If you are in the midst of obtaining a divorce in Florida, you will likely have some questions regarding alimony, regardless if you are expecting to be the payee or the recipient. It is crucial to hire a divorce attorney who can guide you through this process and provide the advice you need during this emotional and difficult time. However, it is also beneficial to educate yourself as much as possible as you begin to dissolve your marriage.
Here are some answers to the most frequently asked questions divorcing spouses have about divorce:
I have been married for over 15 years. Does this mean I will automatically be awarded permanent alimony? When it comes to long term marriages, the courts will usually consider awarding permanent alimony to a spouse, but it must first be proven that no other form of alimony will provide the receiving spouse with the ability to become and remain self-sufficient. Florida courts will also consider rehabilitative alimony, lump sum alimony, and durational alimony when deciding whether or not alimony should be awarded.
Will my alimony payments ever stop if I am awarded permanent alimony? Despite its name, permanent alimony is not necessarily permanent. For example, if an alimony recipient remarries, it is possible that it might be modified and reduced or terminated. Permanent alimony can also end if both parties agree on a specific duration and agree that it is not modifiable. For alimony to be terminated or modified, a petition must be presented to the court.
I would like to retire, but I am currently paying permanent alimony. Can it be modified or will it only end if my former spouse remarries or if I die? If you are at a point in your life where you are ready too retire, and you and your ex-spouse did not agree to non-modifiable alimony, you can petition the courts to modify your permanent alimony payments.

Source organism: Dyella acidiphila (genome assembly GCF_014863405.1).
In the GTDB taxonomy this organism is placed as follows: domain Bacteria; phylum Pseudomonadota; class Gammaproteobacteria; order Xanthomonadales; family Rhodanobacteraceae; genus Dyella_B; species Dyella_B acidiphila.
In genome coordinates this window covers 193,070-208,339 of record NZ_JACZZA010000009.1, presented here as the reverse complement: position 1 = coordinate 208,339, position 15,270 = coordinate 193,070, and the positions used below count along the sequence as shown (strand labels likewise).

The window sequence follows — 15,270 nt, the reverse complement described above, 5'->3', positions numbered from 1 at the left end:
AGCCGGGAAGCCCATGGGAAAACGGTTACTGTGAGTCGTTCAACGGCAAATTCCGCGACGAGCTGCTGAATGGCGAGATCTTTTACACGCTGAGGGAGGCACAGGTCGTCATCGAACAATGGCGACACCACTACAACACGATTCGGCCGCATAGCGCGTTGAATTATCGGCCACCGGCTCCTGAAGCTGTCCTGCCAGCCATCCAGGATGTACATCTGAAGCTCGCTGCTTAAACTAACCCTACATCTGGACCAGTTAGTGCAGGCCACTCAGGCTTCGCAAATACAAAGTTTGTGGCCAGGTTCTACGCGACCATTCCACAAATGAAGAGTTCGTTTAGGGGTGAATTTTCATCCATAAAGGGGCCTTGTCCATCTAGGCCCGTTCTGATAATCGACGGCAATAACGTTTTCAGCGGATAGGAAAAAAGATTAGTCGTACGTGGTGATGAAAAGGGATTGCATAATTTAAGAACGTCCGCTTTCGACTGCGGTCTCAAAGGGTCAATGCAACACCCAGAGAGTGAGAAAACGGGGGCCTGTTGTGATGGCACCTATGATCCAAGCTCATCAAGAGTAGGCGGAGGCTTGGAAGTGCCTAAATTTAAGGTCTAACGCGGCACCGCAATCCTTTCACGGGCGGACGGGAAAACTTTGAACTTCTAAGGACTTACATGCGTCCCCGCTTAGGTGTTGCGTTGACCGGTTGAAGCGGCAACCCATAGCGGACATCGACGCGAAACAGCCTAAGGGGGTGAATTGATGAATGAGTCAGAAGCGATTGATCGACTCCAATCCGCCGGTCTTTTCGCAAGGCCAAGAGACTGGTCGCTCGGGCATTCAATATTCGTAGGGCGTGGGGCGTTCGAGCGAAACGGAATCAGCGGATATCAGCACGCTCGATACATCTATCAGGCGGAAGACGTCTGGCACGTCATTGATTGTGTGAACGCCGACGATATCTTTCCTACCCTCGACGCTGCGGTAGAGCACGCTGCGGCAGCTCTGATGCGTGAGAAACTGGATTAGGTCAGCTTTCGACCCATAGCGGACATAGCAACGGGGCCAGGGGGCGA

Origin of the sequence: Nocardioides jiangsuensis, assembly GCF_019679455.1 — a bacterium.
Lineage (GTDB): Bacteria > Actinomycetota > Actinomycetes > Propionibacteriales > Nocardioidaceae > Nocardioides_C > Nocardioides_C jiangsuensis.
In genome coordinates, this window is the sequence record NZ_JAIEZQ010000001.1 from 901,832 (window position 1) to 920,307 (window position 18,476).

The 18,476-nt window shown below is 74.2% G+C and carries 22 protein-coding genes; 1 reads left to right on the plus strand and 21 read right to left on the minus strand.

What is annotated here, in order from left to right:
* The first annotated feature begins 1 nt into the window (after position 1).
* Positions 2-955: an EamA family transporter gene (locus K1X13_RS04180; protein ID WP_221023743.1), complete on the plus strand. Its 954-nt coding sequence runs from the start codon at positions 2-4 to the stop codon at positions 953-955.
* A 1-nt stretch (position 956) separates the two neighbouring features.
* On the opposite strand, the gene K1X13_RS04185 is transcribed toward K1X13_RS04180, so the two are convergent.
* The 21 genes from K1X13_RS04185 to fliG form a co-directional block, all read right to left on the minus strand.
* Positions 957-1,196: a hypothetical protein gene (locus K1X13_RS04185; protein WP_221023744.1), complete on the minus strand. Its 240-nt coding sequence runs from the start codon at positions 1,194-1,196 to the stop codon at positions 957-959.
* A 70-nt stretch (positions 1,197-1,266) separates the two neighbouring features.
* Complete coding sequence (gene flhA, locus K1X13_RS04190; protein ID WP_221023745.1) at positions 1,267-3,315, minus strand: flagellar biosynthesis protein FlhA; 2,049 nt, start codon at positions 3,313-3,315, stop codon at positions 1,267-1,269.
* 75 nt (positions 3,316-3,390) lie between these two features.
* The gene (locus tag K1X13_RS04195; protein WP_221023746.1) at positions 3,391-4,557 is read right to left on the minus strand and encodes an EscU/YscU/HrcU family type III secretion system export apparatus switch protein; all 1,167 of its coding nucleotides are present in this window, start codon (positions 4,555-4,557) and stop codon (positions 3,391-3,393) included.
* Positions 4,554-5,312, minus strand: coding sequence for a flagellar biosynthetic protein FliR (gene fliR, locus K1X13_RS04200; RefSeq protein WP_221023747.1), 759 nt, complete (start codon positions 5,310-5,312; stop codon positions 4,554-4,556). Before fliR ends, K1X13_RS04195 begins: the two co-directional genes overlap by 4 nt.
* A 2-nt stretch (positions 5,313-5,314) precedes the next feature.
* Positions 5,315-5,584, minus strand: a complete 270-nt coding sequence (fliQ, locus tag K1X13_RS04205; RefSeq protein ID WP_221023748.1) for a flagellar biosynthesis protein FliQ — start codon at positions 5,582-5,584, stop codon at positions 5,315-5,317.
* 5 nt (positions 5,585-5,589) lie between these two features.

I am concerned about a drastic change in my standard of living once I am divorced. Will I be awarded enough alimony to maintain my current standard of living? It is common for a divorcing spouse to be concerned about the possibility of having to adjust to a new standard of living. While the courts will consider your marital standard of living, it will not be the only factor in determining your alimony award.
My ex-spouse remarried and now has a considerably higher combined income. Can I receive an increase in alimony? Florida law does not consider a new spouse’s income when considering alimony, unless the spouse who remarried is the recipient. If a recipient remarries, the payee can petition the court of a reduction or termination.
Divorce Attorneys in Florida
Divorce can be an overwhelming and emotional experience to endure and your life will undoubtedly change once it is over, which is why you need a skilled divorce attorney on your side to ensure your interests are protected. At Ami L. DiLorenzo, P.A., our Ocala family law attorneys provide clients with the honest and aggressive legal representation they deserve. You do not have to go through this alone.
Contact our office today at (352) 437-2200 to schedule a free consultation.